Cash casts its shadow over polls

Cash casts its shadow over polls
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Highlights

Madabhushi Sridhar: Cash Casts its Shadow Over Polls. It is strange that corruption was not at all an issue in the current elections; may be because it is difficult to say who is not corrupt, including the voters!

It is strange that corruption was not at all an issue in the current elections; may be because it is difficult to say who is not corrupt, including the voters!

But every political party leader talked about corruption of the other party. Recent scams were highlights of all the public speeches. Besides some filthy abuses, rest of the talk was about “the nation being looted by ...” Almost each political leader accused the other for ‘selling’ tickets i.e., ‘B’ Forms to the candidates. It was also whispered and strongly alleged in internal discussions that those who could influence ‘high command’ were on high demand and made lots of money in enabling alliances between two political parties and disabling them in some. From the synchronisation of political wave length, Congress and TRS who were for creating Telangana should have aligned in Telangana and BJP could not have shook hands with TDP as they stood on extreme ends so far as division of AP was concerned. Why it happened? What influenced? New political parties appeared on the eve polls and stormed with abuses, why? For a matinee idol it was more a call sheet than a campaign trail.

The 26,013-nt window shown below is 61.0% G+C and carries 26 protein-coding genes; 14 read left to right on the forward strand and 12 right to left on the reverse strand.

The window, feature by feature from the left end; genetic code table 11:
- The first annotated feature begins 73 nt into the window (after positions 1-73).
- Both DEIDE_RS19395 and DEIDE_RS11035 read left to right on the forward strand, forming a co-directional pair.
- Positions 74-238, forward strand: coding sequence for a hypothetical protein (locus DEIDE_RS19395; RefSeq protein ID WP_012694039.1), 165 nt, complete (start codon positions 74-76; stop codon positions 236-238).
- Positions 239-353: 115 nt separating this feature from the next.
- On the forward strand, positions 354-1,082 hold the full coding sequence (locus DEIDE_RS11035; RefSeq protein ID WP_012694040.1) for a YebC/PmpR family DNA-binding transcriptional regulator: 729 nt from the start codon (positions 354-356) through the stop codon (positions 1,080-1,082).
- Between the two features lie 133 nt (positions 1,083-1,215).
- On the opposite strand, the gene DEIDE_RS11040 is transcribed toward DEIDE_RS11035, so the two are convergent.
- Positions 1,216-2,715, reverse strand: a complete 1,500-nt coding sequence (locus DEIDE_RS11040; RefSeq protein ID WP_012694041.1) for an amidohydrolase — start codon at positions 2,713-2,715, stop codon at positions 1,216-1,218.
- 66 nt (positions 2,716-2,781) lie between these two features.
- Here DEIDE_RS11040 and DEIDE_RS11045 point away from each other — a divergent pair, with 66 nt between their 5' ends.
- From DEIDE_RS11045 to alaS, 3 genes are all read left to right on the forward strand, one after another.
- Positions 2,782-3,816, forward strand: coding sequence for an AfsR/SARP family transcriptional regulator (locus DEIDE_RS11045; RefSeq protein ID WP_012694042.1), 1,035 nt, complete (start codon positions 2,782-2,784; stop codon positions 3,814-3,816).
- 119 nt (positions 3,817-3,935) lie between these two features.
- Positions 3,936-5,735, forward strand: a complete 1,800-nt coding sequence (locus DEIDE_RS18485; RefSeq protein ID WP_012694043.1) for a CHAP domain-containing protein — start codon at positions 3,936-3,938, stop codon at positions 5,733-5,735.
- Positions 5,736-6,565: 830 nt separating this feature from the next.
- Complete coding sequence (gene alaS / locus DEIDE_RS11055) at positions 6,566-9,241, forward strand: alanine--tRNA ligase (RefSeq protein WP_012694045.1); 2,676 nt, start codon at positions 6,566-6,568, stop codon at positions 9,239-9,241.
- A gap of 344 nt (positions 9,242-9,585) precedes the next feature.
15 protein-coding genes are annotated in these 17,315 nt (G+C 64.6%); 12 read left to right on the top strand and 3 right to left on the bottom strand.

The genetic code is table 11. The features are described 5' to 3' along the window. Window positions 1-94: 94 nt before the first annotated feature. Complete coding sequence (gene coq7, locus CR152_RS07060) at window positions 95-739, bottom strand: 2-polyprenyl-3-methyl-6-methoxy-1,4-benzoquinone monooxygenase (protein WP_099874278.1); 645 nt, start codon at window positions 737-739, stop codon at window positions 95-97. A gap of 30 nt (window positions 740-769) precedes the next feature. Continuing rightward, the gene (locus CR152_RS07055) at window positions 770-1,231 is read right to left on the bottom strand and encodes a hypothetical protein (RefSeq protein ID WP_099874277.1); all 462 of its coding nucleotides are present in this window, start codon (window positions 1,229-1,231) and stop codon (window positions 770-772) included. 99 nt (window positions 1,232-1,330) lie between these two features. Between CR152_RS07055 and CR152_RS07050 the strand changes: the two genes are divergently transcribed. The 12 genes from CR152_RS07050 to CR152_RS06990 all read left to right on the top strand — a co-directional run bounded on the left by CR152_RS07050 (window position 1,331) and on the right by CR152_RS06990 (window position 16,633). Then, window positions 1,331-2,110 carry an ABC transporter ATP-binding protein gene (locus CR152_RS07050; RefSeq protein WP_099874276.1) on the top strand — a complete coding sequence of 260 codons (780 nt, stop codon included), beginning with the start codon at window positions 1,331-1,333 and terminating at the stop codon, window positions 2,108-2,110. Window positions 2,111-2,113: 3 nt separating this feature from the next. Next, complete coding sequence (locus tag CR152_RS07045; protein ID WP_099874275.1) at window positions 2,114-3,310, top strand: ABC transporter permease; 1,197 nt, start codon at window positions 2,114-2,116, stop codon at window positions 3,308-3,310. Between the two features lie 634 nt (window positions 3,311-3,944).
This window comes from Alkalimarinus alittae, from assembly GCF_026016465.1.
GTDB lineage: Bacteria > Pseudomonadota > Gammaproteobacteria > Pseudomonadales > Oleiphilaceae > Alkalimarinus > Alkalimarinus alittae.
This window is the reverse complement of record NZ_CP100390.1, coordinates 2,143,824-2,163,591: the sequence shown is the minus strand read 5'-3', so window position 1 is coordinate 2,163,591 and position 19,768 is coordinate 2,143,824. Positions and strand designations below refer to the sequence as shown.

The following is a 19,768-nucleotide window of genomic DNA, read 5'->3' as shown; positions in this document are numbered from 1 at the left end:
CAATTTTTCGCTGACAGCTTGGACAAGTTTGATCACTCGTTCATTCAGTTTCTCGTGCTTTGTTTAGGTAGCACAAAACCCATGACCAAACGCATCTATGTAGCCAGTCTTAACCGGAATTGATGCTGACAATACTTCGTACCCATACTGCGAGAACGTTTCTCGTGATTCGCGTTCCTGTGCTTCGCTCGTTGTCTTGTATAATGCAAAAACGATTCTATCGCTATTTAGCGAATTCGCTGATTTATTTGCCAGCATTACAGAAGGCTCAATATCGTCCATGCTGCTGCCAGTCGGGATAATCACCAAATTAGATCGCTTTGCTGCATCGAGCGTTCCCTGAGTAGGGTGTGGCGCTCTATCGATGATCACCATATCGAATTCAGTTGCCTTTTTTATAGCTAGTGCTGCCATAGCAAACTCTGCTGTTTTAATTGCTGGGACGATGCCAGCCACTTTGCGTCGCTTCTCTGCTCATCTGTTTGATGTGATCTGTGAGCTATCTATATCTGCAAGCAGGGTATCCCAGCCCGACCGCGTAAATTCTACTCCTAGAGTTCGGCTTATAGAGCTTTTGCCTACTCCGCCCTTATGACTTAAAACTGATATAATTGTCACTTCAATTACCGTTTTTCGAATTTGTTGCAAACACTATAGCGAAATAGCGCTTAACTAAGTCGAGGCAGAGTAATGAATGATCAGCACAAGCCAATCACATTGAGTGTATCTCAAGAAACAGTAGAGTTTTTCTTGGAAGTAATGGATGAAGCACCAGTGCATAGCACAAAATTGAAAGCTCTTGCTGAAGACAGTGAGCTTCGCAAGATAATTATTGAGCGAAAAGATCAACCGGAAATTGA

Hundreds of crores of rupees in cash was caught while being transported. No one knows how much was transferred by hawala and other invisible means. The VVIP campaigners were busy with election tours, though most of them did not address public meetings! What were they doing? Why did they come? Whether they used their VVIP immunity cover to hide anything? The sacred Dhanalakshmi was stuffed in bonnets, by the side of engine, under carpets, etc. Some of stashed cash was destroyed in fire or lifted by onlookers when left out by those who fled the scene for fear of prosecution and publicity.

The bribery percolated through top leaders, to distributors, to workers and ultimately to voters. The families and groups demanded a particular rate for favourably voting. While some stinking rich candidates were enthusiastic to distribute the cash, others who are in the middle range found it difficult to cope up with voters’ demand for specific price and ran into debts. Most strikingly the educated have put their votes to auction and bargained to get better price. They shocked some MPs who really worked for people’s development, helped certain sections and stood by a cause, when those who received such helps turned around to demand money. An educated voter bargained with an MP candidate in Telangana; “We are four in our family, we are interested in your party and you in particular. So we came to you. You know the prevailing rate. Rs 1000 per vote, we will adjust, though other party is ready to pay more, we do not give to them...” The price varies with the fierceness of competition, the rate offered by other candidate and the richness of the candidate.

Educated vote for sale